Most teens don’t cyberbully or harass their peers maliciously via the Web or phones and other digital devices, nationwide studies have shown. But some – anywhere from 4% to 30%, depending on the study cited – have, some extremely hurtfully, a very small portion of them with a level of aggression that led to teens’ suicides. The research also shows that a great deal of this behavior, from mean to repetitively cruel, has a lot to do with school life and school-based relationships, which puts schools in a very difficult position. That’s what a recent long, thorough article in the New York Times was about: the legal and professional quandaries in which cyberbullying is putting schools. It’s insightful because the reporter spent some time in at least a couple of schools, talking with students, administrators, and other members of their communities.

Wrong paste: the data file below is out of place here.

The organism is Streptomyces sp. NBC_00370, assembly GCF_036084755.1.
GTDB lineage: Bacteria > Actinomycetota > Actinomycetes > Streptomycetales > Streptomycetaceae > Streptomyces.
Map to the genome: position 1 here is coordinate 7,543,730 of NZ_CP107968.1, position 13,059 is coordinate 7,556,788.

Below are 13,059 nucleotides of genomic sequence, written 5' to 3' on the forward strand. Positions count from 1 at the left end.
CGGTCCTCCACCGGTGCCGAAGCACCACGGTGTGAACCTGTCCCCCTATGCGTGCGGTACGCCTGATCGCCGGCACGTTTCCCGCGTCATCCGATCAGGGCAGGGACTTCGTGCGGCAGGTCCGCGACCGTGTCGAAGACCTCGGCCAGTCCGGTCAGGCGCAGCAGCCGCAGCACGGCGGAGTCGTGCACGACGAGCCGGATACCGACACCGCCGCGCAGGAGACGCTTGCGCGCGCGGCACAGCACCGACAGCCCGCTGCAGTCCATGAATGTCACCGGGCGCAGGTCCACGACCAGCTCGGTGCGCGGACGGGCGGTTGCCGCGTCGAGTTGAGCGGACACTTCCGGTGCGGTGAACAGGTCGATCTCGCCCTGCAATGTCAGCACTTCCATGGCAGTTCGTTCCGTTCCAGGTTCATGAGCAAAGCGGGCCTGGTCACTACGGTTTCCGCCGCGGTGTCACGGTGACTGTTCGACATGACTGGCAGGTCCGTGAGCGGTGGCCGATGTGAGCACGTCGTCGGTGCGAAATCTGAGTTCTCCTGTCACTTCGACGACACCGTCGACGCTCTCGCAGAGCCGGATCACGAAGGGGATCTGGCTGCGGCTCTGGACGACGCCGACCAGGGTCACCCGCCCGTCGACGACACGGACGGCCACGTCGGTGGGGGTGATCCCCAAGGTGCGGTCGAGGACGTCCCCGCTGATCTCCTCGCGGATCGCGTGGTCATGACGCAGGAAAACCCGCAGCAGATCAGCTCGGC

Canned online-safety messages don’t work. The Times indicates that some administrators, thankfully, are doing what cyberbullying researchers Robin Kowalski, Susan Limber, and Patricia Agatston found in 2008 that parents and educators weren’t doing much – more and more, we’re talking with students about cyberbullying. Kowalski, Limber, and Agatston found that, “when asked if parents [were] talking with them about it, students primarily shared messages about Internet safety.” I’m guessing what that means is students were parroting back canned messages that have nothing to do specifically with their own experiences and relationships at school. When we want to know if our kids are witnessing or experiencing cyberbullying, we need to ask them about what the social part of school is like: what the school does about mean behavior, if anything, how students generally treat each other, what their friends are like, how they treat them and vice versa.